Pioneer Profiles: Starr Kempf

You may have wondered about the interesting giant steel sculpture in front of the parking garage in central downtown Colorado Springs. It’s a clock! Since it’s only the hands, you may need to take a second look. The creator of that clock was one of the more interesting characters of Colorado Springs history.

Starr Kempf, a pioneer of unique artistry, began sculpting in 1955, but what makes his work pioneering isn’t the bronze he worked with, nor was it any of the work he did in college—it is his work in kinetic sculpture, which he started designing in 1977 from steel. Kempf created dozens of birds, weathervanes, and other sculptures that took advantage of the wind that powers their beautiful movement. Some of them even triggered music when they moved. He put up most of them in his yard at the mouth of Cheyenne Canyon.

Many of Kempf’s structures towered between 30-50 feet tall, so they attracted attention, and soon wind wasn’t the only thing moving through the neighborhood behind the Broadmoor Hotel where he lived. Traffic began lining up to view the spectacular artwork, which caused a logjam of tourists in the narrow nearby streets. Naturally this spurred some unrest among the neighbors of this quiet community.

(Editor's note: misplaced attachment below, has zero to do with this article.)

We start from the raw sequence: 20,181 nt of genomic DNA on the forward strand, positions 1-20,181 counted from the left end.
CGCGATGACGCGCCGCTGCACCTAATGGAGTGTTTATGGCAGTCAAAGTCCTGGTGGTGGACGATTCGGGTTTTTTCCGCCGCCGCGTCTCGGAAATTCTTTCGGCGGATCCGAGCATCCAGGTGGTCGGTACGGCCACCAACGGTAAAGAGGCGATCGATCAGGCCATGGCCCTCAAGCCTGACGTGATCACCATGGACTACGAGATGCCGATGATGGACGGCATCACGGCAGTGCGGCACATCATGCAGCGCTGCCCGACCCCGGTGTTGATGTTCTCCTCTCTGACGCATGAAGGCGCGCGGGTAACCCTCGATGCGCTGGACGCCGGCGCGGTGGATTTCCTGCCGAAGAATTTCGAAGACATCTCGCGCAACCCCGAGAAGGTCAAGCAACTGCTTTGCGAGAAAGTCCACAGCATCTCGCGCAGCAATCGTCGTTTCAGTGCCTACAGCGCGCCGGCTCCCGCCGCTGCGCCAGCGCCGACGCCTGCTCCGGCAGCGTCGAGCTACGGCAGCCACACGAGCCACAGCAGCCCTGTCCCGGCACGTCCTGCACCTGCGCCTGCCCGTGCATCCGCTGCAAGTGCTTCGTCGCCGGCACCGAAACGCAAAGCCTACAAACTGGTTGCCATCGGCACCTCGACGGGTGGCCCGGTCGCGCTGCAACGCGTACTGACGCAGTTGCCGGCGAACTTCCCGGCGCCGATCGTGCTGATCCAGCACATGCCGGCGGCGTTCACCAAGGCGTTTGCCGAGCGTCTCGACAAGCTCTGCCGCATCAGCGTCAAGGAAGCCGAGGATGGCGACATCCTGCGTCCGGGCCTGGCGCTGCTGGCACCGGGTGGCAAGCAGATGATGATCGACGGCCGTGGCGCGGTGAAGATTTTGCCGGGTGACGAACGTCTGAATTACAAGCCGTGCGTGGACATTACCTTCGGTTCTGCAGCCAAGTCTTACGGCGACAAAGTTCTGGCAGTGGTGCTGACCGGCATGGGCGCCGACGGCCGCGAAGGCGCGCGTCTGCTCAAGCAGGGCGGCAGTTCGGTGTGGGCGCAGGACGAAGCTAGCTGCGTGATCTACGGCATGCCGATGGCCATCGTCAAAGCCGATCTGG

After his death in 1995, Kempf’s daughter tried to turn the house and art studio into a museum, which made the traffic problem worse. Neighbors, tired of having their driveways blocked, took the Kempf estate to court and eventually shut down the enterprise after much litigation. The family was asked to remove most of the artwork, so they put it into storage.

Fortunately, in recent months a new home has been found for some of the sculptures near the new Ent Center for the Arts, found on Nevada Avenue just north of Austin Bluffs Parkway.

Although Starr Kempf led a tumultuous and dramatic life that was marred by alcoholism and bouts of angry tantrums, it’s his passion for kinetic sculpture that made a lasting impression on the city’s history. Thankfully, Kempf’s work has been brought out of storage and into the open where it can be appreciated and admired.

Photo By: Savannah Waggoner and Jeffrey M Foster
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